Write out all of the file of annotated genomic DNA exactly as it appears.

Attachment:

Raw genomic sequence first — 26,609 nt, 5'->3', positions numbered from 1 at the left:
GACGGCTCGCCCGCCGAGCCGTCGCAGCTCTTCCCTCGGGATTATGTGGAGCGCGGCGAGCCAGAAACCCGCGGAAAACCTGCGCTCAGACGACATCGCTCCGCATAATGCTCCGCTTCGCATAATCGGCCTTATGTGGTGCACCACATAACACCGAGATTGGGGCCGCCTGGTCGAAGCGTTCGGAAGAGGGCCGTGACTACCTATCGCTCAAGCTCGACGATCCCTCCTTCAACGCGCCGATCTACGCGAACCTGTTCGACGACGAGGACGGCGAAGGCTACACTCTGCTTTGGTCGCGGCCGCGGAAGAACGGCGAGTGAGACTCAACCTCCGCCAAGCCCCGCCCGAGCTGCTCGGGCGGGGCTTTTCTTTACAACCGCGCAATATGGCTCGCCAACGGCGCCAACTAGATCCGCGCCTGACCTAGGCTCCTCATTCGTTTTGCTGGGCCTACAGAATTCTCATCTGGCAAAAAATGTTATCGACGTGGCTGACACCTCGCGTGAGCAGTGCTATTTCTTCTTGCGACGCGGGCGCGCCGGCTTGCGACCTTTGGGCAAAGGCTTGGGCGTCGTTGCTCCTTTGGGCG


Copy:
Raw genomic sequence first — 26,609 nt, 5'->3', positions numbered from 1 at the left:
GACGGCTCGCCCGCCGAGCCGTCGCAGCTCTTCCCTCGGGATTATGTGGAGCGCGGCGAGCCAGAAACCCGCGGAAAACCTGCGCTCAGACGACATCGCTCCGCATAATGCTCCGCTTCGCATAATCGGCCTTATGTGGTGCACCACATAACACCGAGATTGGGGCCGCCTGGTCGAAGCGTTCGGAAGAGGGCCGTGACTACCTATCGCTCAAGCTCGACGATCCCTCCTTCAACGCGCCGATCTACGCGAACCTGTTCGACGACGAGGACGGCGAAGGCTACACTCTGCTTTGGTCGCGGCCGCGGAAGAACGGCGAGTGAGACTCAACCTCCGCCAAGCCCCGCCCGAGCTGCTCGGGCGGGGCTTTTCTTTACAACCGCGCAATATGGCTCGCCAACGGCGCCAACTAGATCCGCGCCTGACCTAGGCTCCTCATTCGTTTTGCTGGGCCTACAGAATTCTCATCTGGCAAAAAATGTTATCGACGTGGCTGACACCTCGCGTGAGCAGTGCTATTTCTTCTTGCGACGCGGGCGCGCCGGCTTGCGACCTTTGGGCAAAGGCTTGGGCGTCGTTGCTCCTTTGGGCG